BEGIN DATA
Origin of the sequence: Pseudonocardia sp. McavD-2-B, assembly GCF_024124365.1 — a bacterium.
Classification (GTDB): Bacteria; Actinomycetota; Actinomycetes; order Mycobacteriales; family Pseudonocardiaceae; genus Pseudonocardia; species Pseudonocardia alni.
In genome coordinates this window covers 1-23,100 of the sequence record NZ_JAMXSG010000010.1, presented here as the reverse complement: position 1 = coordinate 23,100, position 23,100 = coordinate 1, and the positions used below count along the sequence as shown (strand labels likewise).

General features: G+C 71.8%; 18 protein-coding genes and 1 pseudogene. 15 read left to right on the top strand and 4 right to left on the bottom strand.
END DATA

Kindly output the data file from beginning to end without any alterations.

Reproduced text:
Origin of the sequence: Pseudonocardia sp. McavD-2-B, assembly GCF_024124365.1 — a bacterium.
Classification (GTDB): Bacteria; Actinomycetota; Actinomycetes; order Mycobacteriales; family Pseudonocardiaceae; genus Pseudonocardia; species Pseudonocardia alni.
In genome coordinates this window covers 1-23,100 of the sequence record NZ_JAMXSG010000010.1, presented here as the reverse complement: position 1 = coordinate 23,100, position 23,100 = coordinate 1, and the positions used below count along the sequence as shown (strand labels likewise).

General features: G+C 71.8%; 18 protein-coding genes and 1 pseudogene. 15 read left to right on the top strand and 4 right to left on the bottom strand.